Friday, June 22, 2012

Hidden London - London's Secret Gardens

For one special June weekend every year, London's private garden squares are opened up to the public. With 1 ticket you get a pass into 208 gardens. There's a comprehensive website (see below) with details of what's where so that you can plan your route which would be essential in such a huge, sprawling city. In my central West area of Kensington, Chelsea and Notting Hill we have the largest concentration of private, communal gardens. I'm fortunate enough to have a key to one of the very finest.

Last weekend was Edwardes Square's 200th birthday. We went to an afternoon tea:

and picked up our copy of a new book detailing the garden's history. I knew the artistic and literary connections were plentiful, but was staggered to discover quite how many of the greats have passed this way. There's a particularly strong children's literature thread. Not only with the most popular children's book series ever - via our immediate, publicity sensitive, neighbour who's never there - but also Peter Pan (George du Maurier, Daphne's grandad, lived at No. 12) and Alice In Wonderland. George du Maurier's daughter Sylvia was the mother of the children befriended in the park by J M Barrie: Jack, George, Nicholas, Peter and - Michael. Later, in the same house, lived fantasy and fairy story author George MacDonald mentor of C S Lewis, Lewis Carroll and hugely admired by Tolkein and Mark Twain amongst many others.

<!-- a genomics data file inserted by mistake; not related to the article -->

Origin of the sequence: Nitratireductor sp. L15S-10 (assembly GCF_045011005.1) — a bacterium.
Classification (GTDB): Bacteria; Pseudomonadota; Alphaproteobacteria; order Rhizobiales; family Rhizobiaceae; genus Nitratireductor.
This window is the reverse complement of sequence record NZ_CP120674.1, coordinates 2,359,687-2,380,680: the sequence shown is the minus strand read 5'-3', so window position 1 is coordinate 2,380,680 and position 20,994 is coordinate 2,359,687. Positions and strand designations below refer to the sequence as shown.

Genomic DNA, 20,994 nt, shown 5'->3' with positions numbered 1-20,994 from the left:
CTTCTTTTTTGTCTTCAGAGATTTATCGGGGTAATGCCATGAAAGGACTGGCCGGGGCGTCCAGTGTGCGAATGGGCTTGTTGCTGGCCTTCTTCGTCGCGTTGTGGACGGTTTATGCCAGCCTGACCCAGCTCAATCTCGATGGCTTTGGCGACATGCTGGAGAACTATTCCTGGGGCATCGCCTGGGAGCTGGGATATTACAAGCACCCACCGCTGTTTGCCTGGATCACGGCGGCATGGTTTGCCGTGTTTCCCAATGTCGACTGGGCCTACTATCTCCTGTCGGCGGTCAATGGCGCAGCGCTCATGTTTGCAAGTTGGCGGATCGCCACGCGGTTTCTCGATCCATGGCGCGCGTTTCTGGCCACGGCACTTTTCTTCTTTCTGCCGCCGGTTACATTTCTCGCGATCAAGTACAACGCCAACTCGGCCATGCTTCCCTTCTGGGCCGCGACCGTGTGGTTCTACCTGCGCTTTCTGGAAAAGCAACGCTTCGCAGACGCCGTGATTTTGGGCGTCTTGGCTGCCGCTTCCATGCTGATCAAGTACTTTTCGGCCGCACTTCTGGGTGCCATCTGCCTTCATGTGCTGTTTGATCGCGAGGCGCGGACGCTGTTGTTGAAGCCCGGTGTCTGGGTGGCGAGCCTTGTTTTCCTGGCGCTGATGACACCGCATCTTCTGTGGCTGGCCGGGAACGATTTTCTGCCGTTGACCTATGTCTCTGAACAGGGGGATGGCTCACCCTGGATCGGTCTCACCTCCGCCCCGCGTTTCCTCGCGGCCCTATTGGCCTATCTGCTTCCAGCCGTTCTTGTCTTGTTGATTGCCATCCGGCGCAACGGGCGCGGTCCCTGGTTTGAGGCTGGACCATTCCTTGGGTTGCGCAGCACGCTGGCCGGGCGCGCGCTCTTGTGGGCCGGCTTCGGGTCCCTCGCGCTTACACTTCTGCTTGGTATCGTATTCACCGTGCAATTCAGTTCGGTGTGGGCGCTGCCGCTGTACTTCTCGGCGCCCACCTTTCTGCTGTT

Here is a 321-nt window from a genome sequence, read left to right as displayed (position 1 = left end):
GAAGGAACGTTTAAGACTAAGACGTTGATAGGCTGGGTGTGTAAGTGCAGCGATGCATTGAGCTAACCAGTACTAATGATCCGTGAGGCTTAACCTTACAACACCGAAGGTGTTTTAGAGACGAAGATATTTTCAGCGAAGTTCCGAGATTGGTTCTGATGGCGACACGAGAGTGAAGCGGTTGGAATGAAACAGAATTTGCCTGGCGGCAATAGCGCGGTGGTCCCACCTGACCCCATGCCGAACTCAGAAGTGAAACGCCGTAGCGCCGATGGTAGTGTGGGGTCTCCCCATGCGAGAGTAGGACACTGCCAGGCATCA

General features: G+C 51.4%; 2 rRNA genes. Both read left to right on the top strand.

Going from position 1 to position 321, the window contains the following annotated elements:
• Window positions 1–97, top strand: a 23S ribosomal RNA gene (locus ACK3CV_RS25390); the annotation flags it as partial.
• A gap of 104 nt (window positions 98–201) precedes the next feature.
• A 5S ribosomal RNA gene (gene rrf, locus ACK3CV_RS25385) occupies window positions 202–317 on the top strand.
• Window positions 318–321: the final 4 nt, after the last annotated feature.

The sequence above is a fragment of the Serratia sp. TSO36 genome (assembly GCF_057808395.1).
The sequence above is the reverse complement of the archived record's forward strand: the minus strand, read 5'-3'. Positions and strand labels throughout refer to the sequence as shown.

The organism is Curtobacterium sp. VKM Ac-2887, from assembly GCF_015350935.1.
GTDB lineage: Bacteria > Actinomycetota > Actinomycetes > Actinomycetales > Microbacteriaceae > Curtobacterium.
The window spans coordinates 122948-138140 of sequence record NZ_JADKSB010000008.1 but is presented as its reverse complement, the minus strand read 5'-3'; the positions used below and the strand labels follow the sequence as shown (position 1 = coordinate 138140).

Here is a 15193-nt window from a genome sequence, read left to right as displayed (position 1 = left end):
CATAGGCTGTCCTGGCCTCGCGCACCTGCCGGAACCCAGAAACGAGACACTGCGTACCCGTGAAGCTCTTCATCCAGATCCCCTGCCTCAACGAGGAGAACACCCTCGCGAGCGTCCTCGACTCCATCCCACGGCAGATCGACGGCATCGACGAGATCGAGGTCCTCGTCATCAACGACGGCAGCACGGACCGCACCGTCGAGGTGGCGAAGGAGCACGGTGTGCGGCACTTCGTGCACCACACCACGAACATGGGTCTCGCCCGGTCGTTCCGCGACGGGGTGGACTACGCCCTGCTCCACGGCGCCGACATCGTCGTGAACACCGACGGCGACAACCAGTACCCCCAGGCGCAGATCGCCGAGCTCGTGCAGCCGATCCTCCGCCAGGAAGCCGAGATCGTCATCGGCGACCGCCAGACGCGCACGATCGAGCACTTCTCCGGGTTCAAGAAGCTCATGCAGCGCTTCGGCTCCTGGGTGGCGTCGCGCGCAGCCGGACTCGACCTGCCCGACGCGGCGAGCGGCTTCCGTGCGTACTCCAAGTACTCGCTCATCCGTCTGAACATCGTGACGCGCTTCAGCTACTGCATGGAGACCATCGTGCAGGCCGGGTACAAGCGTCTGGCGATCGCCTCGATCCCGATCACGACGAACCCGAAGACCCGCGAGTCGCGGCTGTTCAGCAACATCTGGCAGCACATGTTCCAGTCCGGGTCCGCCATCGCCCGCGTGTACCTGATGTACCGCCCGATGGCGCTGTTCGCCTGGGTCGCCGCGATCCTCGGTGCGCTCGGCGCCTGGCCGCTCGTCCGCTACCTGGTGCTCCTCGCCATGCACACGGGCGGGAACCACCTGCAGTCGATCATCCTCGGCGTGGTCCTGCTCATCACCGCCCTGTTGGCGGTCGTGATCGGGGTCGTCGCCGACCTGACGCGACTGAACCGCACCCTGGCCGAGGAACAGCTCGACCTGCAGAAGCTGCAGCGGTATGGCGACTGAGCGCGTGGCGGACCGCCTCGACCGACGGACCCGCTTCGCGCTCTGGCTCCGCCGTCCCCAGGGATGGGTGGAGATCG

George MacDonald
There's a photo in the book of Lewis Carroll with George, his wife and children in the garden of No. 12. After getting the thumbs up from George's children, Lewis Carroll submitted Alice's Adventures In Wonderland to Macmillan - who lived a few doors away at number 19! Then we had Mrs Inchbald at No. 4, whose play features heavily in Jane Austen's Mansfield Park; and this, from Virginia Woolf:

"Lord David's party last night. Half across London to Edwardes Square. Very large, leafy, silent, Georgian, refined."

Pot displays by David, the resident gardener
I will stop there but the stories and connections do go on, and on. Just two more. William Pepys, a founding member of the Royal Society used to burn diamonds in the garden with his friend William Allen. It was they who proved that diamonds were pure carbon. And then James Leigh Hunt, visited by just about everybody - Byron, Shelley... I can't walk there now without a rush of all this new information bubbling up.

David's stupendous lawn-mowing on the croquet lawn - OMG could this have been THE Alice In Wonderland croquet lawn??

I do hope to take a step back from the digital world this summer. I want to sit on that bench with my writing pad and some George MacDonald on my Kindle.   

His children's fairy stories are out of copyright and available to download for free at the Gutenberg Project.  Then I'll get back to my half-completed children's fantasy perhaps! If we ever get a summer.  

If an English garden steeped in history is your thing and you'd like to plan a visit next year, all details of London Garden Squares Open Weekend are here. The Edwardes Square book itself is a beautiful thing as you can see from its own website here. I think there are a few copies still going. 

London's Hidden Jewel
The Story Of A Garden Square
c. The Edwardes Square History Group 2012

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